If the meter is still going at a good clip then something is amiss. If the neighbors agree they may at that point start turning off their loads while observing the meter. After all their loads are off bring on your customers loads and observe any differences between the respective meters.

I don't know what kind of meter it is so I don't know how difficult it would be to observe disk rotation, flipping numbers etc., but for $200 a month that thing must fly.

#49741 03/15/05 05:29 PM
Joined: Dec 2004
Posts: 1,064
Thanks to all, good points.

I could shut the main breaker off to the apartment and see one of the meters stop, if the main panel for that apartment is accessable.

What I was looking for is, lets say we shut everything in her apartment down, and the meter still runs, where do you go from there?

Call in an electrical inspector to verify this?

Call the township, to have the landlord comply with 210.25?

Basicaly, what if the landlord says "so what".

Where do you go from there, to help her out?

From what she tells me, the landlord happens to be a lawyer, who doesn't do anything he is suppose to, in fact, he sends her the electric bills, not the power company, and sometimes he writes on them "estimated bill".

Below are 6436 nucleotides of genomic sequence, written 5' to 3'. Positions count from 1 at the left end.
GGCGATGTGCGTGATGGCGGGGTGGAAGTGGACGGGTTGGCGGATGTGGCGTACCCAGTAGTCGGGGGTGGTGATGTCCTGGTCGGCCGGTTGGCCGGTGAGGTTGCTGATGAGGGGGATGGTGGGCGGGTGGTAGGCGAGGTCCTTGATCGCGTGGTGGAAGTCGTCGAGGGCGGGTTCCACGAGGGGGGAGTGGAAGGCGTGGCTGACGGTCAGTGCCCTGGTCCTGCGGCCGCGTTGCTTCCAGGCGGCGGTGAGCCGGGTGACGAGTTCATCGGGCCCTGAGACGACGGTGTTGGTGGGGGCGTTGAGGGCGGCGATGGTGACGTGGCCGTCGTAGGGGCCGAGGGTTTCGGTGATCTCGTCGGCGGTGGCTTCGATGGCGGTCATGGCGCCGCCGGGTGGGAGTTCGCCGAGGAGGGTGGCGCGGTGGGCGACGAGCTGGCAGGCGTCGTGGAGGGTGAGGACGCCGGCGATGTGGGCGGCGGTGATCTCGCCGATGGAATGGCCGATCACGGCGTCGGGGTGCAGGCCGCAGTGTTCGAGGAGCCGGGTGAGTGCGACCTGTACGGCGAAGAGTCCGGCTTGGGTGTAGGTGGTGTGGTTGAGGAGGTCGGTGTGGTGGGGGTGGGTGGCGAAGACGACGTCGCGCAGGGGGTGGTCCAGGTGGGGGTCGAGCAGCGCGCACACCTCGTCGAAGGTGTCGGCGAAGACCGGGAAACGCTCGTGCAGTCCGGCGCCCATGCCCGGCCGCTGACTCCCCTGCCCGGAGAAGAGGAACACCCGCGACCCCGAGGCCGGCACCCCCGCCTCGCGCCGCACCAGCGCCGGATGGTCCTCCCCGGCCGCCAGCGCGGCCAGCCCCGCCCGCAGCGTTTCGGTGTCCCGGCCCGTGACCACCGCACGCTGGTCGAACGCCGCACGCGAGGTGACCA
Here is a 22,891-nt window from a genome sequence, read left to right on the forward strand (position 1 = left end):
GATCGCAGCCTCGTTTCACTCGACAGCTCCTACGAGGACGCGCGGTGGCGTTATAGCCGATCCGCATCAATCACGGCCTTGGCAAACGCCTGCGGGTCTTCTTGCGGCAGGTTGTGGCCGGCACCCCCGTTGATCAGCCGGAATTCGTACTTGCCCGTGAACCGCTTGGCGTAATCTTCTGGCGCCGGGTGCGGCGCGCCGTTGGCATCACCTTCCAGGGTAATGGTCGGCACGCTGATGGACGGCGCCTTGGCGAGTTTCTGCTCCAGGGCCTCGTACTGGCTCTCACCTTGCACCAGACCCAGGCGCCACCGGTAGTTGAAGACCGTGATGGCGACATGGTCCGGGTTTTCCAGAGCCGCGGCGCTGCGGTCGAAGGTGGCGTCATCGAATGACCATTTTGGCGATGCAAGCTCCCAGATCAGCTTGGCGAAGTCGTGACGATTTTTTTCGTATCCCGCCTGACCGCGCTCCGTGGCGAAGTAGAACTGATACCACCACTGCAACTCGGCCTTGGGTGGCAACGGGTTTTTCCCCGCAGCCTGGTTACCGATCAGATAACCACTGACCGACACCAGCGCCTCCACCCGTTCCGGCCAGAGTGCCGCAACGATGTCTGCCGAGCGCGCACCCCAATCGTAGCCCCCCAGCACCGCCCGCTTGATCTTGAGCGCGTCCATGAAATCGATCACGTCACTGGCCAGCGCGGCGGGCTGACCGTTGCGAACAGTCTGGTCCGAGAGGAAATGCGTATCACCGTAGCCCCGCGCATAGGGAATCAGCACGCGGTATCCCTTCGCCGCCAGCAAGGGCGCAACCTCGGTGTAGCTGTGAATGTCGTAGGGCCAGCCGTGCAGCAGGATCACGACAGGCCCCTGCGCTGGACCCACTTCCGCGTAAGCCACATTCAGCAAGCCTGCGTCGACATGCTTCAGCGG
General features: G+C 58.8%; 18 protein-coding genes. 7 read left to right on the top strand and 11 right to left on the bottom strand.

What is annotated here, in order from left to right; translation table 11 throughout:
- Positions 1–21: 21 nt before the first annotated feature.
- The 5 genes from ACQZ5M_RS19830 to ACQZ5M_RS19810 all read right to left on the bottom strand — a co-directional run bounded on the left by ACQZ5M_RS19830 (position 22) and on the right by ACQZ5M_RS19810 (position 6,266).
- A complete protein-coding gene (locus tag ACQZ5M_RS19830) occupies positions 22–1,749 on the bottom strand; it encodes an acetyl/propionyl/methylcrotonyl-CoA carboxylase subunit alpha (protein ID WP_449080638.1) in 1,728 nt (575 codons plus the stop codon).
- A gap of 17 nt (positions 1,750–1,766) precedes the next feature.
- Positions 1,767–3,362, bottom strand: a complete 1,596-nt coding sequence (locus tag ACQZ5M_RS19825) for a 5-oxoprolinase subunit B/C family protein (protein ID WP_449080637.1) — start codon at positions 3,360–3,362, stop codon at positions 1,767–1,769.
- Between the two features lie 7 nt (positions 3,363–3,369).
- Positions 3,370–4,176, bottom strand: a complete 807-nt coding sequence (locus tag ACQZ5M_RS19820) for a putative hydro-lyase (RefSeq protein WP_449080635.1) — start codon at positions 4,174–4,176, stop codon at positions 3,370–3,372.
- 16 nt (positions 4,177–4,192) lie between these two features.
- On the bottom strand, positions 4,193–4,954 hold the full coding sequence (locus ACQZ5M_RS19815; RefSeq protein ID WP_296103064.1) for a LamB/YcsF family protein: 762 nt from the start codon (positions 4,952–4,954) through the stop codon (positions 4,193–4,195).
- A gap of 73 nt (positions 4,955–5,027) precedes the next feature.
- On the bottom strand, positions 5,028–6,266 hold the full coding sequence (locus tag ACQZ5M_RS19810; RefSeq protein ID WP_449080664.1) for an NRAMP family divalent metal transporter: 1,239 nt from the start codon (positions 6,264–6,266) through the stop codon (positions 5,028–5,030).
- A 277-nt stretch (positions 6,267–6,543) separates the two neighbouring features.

Anyone got any advise on this one?

#49742 03/15/05 05:51 PM
Joined: Feb 2004
Posts: 494
if you shut the main to the main panel and the meter spins someone has tapped ahead of the ocpd to feed another load..

in this case you would need to split this out..



[This message has been edited by mustangelectric (edited 03-15-2005).]

#49743 03/15/05 06:35 PM
Joined: Oct 2000
Posts: 4,116
Likes: 4

If she has a legitimate case and the Landlord won't make it right maybe your PA Office of Consumer Advocate would be able to help or advise.


#49744 03/16/05 01:03 AM
Joined: Oct 2004
Posts: 17
Around here SW Pa, at least one of the local power cos. DQE, will not set up an account for a tenant until it can be shown that their account will only be charged for their usage. I've been involved in several situations and had to do some creative things to satisfy the code. In one case I had to put in redundant lighting for the basement stairs as well as the laundry area with two sets of lights with each set exclusively controlled by the respective tenant.

It sounds as if an end run is being made by the landlord and he is acting as his own power supplier, buying off of the local utility and selling it to the tenants (contact the PUC maybe). If the tenant does have an account with the power co. they would probably come out and verify that all's well, or not.

Maybe a call to the local building dept is in order. With shortcuts like this, I would bet that there are other areas that are on the wrong side of the fine line.

Often times these old houses are cut up into apartments without the proper permits pulled, not properly inspected and no occupancy permit issued either. The building dept should be able to help in this regard as well.